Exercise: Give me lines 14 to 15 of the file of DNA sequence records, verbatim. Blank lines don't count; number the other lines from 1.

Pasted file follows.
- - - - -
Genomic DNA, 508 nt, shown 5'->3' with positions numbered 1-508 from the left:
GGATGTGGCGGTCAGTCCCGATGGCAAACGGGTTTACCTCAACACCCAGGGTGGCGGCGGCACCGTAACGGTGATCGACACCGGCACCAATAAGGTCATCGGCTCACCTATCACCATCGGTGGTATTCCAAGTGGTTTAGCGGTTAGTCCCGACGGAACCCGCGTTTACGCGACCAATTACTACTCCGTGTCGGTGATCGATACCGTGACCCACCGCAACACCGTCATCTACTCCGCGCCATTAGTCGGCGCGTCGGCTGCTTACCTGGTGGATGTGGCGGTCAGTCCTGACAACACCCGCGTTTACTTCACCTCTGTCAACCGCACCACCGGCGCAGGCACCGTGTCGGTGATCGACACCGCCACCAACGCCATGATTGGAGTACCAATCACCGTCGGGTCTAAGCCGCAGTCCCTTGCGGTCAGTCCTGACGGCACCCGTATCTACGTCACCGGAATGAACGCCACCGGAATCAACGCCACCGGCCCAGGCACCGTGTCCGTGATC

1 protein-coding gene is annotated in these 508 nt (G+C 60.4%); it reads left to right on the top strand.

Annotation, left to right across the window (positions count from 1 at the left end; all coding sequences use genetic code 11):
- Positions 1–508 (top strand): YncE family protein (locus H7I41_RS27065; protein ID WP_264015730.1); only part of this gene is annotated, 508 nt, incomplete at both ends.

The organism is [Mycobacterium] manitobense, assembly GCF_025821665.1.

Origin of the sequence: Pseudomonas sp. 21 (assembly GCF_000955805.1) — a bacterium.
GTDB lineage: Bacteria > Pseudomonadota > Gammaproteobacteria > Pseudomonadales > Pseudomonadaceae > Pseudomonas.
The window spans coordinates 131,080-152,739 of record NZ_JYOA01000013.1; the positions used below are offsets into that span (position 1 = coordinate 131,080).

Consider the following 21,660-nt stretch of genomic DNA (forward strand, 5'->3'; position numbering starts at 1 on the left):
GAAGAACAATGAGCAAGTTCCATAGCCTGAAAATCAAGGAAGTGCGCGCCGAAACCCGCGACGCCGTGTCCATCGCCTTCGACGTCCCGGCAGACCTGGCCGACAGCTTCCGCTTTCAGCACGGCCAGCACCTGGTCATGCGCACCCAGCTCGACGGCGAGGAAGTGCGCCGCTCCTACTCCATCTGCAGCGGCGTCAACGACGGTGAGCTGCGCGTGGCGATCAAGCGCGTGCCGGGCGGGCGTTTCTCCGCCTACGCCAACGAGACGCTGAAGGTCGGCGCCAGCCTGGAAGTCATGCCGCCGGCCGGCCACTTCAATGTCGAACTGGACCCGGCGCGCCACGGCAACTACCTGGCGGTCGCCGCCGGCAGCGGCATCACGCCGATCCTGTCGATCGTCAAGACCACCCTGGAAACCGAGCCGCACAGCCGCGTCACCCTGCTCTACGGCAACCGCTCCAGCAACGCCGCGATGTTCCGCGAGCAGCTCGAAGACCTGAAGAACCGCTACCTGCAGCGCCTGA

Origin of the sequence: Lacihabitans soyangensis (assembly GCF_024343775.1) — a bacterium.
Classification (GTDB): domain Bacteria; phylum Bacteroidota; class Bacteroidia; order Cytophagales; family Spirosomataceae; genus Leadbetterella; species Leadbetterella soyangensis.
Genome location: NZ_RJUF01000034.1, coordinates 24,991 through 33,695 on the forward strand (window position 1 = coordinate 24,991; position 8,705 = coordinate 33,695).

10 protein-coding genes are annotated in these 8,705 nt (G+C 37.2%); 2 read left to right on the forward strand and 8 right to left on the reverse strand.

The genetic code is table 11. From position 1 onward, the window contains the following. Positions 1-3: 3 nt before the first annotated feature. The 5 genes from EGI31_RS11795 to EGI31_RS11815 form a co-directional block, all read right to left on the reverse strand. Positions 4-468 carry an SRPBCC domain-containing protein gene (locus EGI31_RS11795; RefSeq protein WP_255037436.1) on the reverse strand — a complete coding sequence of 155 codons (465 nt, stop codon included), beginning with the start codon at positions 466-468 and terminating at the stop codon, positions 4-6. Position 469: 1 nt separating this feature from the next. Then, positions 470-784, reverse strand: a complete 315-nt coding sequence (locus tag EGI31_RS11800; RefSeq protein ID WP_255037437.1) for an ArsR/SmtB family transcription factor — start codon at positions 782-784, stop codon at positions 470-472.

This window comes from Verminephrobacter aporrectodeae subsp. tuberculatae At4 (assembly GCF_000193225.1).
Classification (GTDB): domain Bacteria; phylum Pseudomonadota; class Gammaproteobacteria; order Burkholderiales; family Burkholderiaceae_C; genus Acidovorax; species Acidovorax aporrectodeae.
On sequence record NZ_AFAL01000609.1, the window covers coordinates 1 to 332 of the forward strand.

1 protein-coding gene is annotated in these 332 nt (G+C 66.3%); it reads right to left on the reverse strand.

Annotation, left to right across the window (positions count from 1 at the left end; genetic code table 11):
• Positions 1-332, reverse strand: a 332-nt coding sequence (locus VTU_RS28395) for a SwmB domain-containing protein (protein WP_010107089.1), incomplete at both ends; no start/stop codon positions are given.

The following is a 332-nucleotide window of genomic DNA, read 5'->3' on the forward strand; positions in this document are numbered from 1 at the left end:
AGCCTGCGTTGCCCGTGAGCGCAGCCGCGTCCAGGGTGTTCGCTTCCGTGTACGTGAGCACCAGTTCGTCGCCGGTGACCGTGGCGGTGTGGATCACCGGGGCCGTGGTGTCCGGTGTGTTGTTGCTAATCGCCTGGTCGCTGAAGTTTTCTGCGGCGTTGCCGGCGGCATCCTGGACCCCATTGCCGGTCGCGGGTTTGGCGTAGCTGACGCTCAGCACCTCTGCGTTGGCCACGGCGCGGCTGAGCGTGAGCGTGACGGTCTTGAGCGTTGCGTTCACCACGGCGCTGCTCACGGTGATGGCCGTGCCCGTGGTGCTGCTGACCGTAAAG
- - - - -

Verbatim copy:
Genome location: NZ_RJUF01000034.1, coordinates 24,991 through 33,695 on the forward strand (window position 1 = coordinate 24,991; position 8,705 = coordinate 33,695).

10 protein-coding genes are annotated in these 8,705 nt (G+C 37.2%); 2 read left to right on the forward strand and 8 right to left on the reverse strand.